Bhakti free from dry intellectualism and its final fruition in the engendering of Kṛṣṇa Preman was the mainstay of Caitanya ̍s teachings. Though Bhakti is more a matter of personal experience and revelation rather than a mere theoretical discipline, Caitanya made a purposeful attempt to disseminate it, especially among the people of Vraja, Bengal and Odisha. As far as the scriptural basis of this Bhakti was concerned, it was undoubtedly the Bhāgavata Purāṇa and Kṛṣṇadāsa Kavirāja has espoused the cause of this text as the substratum of the Gauḍīya Vaiṣṇava Bhakti time and again through pages of the hagiography. Bhakti as a discipline was already fairly systematized by the Early Medieval Nārada and Śāṇḍilya Bhakti Sūtras as well as the Bhāgavata Purāṇa. Caitanya and his disciple Rūpa brought about a conjunction between Bhakti and the Rasa Siddhānta which forms a part of the discipline of Aesthetics. This interrelation was however inspired by the Bhāgavata Purāṇa which in one of its opening verses speaks of itself as the very Abode of Rasa (Rasamālayam) and the inhabitants of the earth as ̍ rasikās ̍ and not Bhaktas.

Caitanya ̍s training, knowledge and teaching of the Vedāṅgas in his Pūrvāśrama and his teachings pertaining to purely spiritual and devotional themes after his accepting Saṃnyāsa shed valuable light on the dichotomy of his personal in these two distinct phases of his life. From being an erudite though haughty scholar in his younger days, Caitanya metamorphosed into a mature preceptor and religious leader whose life breath was verily Kṛṣṇa Bhakti and Kṛṣṇa Preman.

Bengal and Odisha, like many other parts of India had a sizeable number of Paṇḍitas with many of them being closely related and connected to Caitanya. The references in the text to these scholars, in a way suggest the endurance and continuance of the Ancient Indic Education System in the Medieval Period when attacks and raids as well as the intellectual imperialism launched by the Islamic rulers had become the order of the day.

The traditions of manuscript copying which entailed the preservation of the various Indic Knowledge Systems has been mentioned in Caitanya Caritāmṛta. As in the case of Buddhist and Jaina Monasteries, the Vaidika Maṭhas and Temples were rich repositories of manuscripts. The works on Vyākaraṇa and Nyāya which Caitanya is said to have authored must have been in the forms of manuscripts. He himself got manuscripts of devotional texts made. The Six Gosvāmins of Vṛndāvana as well as the biographers of Caitanya including Kṛṣṇadāsa Kavirāja must have had access to manuscripts of various scriptural texts which they quote so profusely in their own works.

The Caitanya Caritāmṛta is also valuable for the various episodes it incorporates which bring out the importance of the Guru-Śiṣya Paramparā. Caitanya had the utmost reverence for Mādhavendra Purī, his paramaguru and his own guru Iśvara Purī who in turn was a disciple of Mādhavendra Purī. A kind of fraternal bond grew between Caitanya and his disciples. Caitanya is seen according tremendous respect to his opponents as well as disciples. This is substantiated by the deliberations he had with Prakāśānanda Sarasvatī, Sārvabhauma Bhāṭṭācārya as well as Vallabhācārya though we cannot discount the possibility of Kṛṣṇadāsa Kavirāja adding his own creative touches in his bid to glorify Caitanya as surpassing the rivals. Though Kṛṣṇadāsa Kavirāja may have exaggerated the number of students seeking admission to Caitanya ̍s school, this assertion could well be based on sound facts. This can well serve as a pointer to Caitanya ̍s knowledge respecting the subjects he taught in the school as well as the pedagogy he might have employed for the same. The text, however remains silent about the pedagogical methods used by Caitanya but going by the overall character of Indic Education System as extant in medieval Bengal, one cannot reject the high possibility of Caitanya taking recourse to the Vaidika method as typified in the Upaniṣads. In some of his discourses, to drive his point home, Caitanya did narrate stories from the Purāṇas, which was a  pedagogical tool put into use right from the times of the early Upaniṣads and the Buddhist Jātaka tales are themselves the end product of this pedagogy.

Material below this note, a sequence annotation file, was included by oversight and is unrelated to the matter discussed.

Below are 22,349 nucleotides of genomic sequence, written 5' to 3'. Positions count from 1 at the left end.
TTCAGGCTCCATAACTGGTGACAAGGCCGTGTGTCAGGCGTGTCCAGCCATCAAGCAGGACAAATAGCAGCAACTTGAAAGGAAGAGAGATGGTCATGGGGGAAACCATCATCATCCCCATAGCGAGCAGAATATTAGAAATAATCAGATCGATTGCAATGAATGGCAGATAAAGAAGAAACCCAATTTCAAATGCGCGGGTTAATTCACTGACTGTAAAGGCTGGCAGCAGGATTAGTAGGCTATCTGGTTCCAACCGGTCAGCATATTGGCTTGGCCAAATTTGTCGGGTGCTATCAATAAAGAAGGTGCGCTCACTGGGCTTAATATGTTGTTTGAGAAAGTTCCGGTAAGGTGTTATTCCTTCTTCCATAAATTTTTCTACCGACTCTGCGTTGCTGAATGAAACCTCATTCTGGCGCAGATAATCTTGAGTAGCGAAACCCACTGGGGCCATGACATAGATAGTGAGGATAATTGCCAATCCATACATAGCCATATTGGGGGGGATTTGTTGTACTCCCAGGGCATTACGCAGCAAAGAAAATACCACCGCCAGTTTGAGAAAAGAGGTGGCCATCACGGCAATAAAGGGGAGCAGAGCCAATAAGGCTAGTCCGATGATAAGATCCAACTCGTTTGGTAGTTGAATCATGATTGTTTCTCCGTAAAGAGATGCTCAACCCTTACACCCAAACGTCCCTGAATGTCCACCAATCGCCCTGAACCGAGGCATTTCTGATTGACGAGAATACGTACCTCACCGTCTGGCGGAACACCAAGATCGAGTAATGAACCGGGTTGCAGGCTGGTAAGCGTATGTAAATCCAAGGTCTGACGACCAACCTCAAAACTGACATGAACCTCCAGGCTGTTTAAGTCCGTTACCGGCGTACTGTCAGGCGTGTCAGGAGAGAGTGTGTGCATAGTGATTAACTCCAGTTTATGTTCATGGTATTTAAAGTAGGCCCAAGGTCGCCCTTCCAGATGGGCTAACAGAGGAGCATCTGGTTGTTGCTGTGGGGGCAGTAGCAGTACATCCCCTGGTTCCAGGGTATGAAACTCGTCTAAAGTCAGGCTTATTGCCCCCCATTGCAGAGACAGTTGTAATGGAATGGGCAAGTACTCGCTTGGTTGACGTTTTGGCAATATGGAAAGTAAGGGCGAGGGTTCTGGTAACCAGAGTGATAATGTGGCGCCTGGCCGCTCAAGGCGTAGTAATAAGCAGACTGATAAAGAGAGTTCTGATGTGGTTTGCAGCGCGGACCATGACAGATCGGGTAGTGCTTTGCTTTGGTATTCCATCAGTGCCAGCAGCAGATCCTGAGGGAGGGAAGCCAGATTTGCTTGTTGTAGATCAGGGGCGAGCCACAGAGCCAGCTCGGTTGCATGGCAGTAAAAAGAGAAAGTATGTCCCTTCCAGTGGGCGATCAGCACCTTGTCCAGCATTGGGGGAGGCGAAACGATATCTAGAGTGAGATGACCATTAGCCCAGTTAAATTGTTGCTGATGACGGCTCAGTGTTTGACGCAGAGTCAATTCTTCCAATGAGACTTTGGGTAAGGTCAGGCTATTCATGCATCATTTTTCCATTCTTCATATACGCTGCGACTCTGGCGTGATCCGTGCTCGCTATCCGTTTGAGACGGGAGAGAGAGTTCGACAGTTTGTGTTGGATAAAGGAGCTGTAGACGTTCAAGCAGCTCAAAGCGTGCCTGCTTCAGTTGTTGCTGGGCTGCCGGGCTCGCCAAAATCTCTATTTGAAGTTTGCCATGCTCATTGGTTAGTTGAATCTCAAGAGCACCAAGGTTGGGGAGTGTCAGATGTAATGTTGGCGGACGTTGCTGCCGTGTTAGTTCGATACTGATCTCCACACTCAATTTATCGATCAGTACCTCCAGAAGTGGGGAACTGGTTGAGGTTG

Caitanya, through his scholastic pursuits as a student and teacher added considerably to the reputation of Navadvipa as a centre of Vaidika-Paurāṇika learning. Similarly the Indic Educational Culture which developed and was strongly entrenched in the town of Navadvipa contributed remarkably in shaping Caitanya ̍s role as a pupil, teacher and scholar. His father himself was a man of scholarship and Caitanya was formally educated under the tutelage of acclaimed scholars. It is this very spirit of scholarship which became vividly manifest from the large literary corpus produced by his disciples as well as the later generations of Gauḍīya Vaiṣṇava philosophers like Viśvanātha Cakravarti Ṭhākura, Baladeva Vidyābhūṣaṇa and Kedarnath Datta.